Pursuant to Section 19(b)(1) of the Securities Exchange Act of 1934, (“Act”)  and Rule 19b-4 thereunder, notice is hereby given that on June 14, 2000, the New York Stock Exchange, Inc. (the “Exchange” or the “NYSE”) filed with the Securities and Exchange Commission the proposed rule change as described in Items I, II, and II below, which Items have been prepared by the Exchange. The Commission is publishing this notice to solicit comments on the proposed rule change from interested persons and to approve the proposal on an accelerated basis.
I. Self-Regulatory Organization's Statement of the Terms of Substance of the Proposed Rule Change
The Exchange is proposing to adopt two interpretations under its rules to accommodate the trading of Celanese AG (“Celanese”). Celanese listed on the NYSE on October 25, 1999.
Celanese is a stock corporation incorporated under the laws of the Federal Republic of Germany with a single class of common stock—ordinary shares, no par value (“Ordinary Shares”)—that trade on both the NYSE and the Frankfurt Stock Exchange, as well as on other exchanges around the world. The register for the Ordinary Shares is administered by Deutsche Bank AG, Celanese's transfer agent and registrar in Germany, and ChaseMellon Shareholder Services, Celanese's transfer agent and registrar in the United States. Transactions in the Ordinary Shares are cleared through the central clearing systems of both countries, The Depository Trust and Clearing Corporation (“DTCC”) in the United States and Deutsche Borse Clearing in Germany.
Although the Celanese Ordinary Shares are issued by a German company, they have many characteristics that are similar to shares of common stock issued by U.S. companies. For example, while most German stocks are in bearer form, Celanese shares are in registered form, the same as U.S. shares. However, the form of the stock certificate will have certain characteristics more similar to certificated shares of common stock of a German company than of a U.S. company. In addition, Celanese will pay dividends and call stockholder meetings and conduct voting at such meetings generally in accordance with German practices. For these reasons, the Exchange proposes to adopt two interpretations of its rules to accommodate the listing and trading of Celanese, similar to interpretations that the Commission approved in 1998 to Start Printed Page 45809accommodate the listing and trading of DaimlerChrysler  :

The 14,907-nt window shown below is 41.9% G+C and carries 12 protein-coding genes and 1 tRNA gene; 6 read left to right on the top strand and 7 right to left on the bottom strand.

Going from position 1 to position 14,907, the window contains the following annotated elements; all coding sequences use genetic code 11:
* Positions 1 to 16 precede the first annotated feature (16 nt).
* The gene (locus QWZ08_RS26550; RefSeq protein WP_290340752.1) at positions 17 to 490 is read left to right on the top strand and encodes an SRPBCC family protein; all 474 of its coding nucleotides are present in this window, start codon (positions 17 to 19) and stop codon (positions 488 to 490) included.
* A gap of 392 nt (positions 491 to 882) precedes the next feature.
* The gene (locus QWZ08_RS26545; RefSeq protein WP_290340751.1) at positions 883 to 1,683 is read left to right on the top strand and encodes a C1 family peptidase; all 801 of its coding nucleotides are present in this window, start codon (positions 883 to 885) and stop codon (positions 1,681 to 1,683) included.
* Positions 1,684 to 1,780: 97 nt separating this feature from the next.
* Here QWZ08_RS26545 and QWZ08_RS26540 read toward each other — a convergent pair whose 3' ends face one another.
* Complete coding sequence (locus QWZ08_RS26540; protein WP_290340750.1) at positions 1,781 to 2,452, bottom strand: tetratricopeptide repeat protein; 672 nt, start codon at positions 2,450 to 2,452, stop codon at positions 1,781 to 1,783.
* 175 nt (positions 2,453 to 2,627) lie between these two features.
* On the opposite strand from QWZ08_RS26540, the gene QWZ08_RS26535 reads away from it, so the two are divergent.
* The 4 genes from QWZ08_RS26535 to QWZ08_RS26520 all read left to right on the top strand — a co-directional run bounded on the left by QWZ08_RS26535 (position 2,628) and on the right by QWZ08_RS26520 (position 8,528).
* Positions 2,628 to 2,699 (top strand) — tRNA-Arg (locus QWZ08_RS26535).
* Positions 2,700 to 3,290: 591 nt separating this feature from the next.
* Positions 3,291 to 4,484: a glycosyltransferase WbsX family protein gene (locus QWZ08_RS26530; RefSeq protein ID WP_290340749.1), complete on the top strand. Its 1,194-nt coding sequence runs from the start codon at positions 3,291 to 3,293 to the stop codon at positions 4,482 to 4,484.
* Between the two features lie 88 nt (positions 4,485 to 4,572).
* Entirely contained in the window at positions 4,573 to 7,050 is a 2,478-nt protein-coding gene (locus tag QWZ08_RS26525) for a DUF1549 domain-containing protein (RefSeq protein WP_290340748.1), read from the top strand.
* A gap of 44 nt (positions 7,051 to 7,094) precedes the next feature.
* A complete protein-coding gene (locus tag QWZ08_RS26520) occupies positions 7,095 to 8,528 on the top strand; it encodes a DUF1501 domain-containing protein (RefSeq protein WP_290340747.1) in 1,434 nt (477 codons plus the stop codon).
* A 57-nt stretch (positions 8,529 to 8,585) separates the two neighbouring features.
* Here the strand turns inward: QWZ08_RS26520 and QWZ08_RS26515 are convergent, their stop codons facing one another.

Certificates: The Frankfurt Stock Exchange rules governing stock certificates are somewhat different than the Exchange's rules. This rule change interprets Paragraph 502 of the Exchange's Listed Company Manual (the “Manual”) to accept the Celanese certificates.
Proxies: Celanese will solicit proxies in a manner that combines characteristics of both the German and U.S. markets. This rule change interprets Paragraphs 401.03 and 402 of the Manual to accept Celanese's proposed proxy procedures.
II. Self-Regulatory Organization's Statement of the Purpose of, and Statutory Basis for, the Proposed Rule Change
In its filing with the Commission, the Exchange included statements concerning the purpose of and basis for the proposed rule change and discussed any comments it received on the proposed rule change. The text of these statements may be examined at the places specified in Item III below. The Exchange has prepared summaries, set forth in Sections A, B and C below, of the most significant aspects of such statements.
A. Self-Regulatory Organization's Statement of the Purpose of, and Statutory Basis for, the Proposed Rule Change
The purpose of the proposed rule change is to provide two interpretations under the Exchange's rules to accommodate the listing and trading of Celanese. These interpretations pertain to Celanese's share certificates and voting procedures. As noted above, they are similar to interpretations that the Commission approved in 1998 with respect to the listing of the ordinary shares of DaimlerChrysler.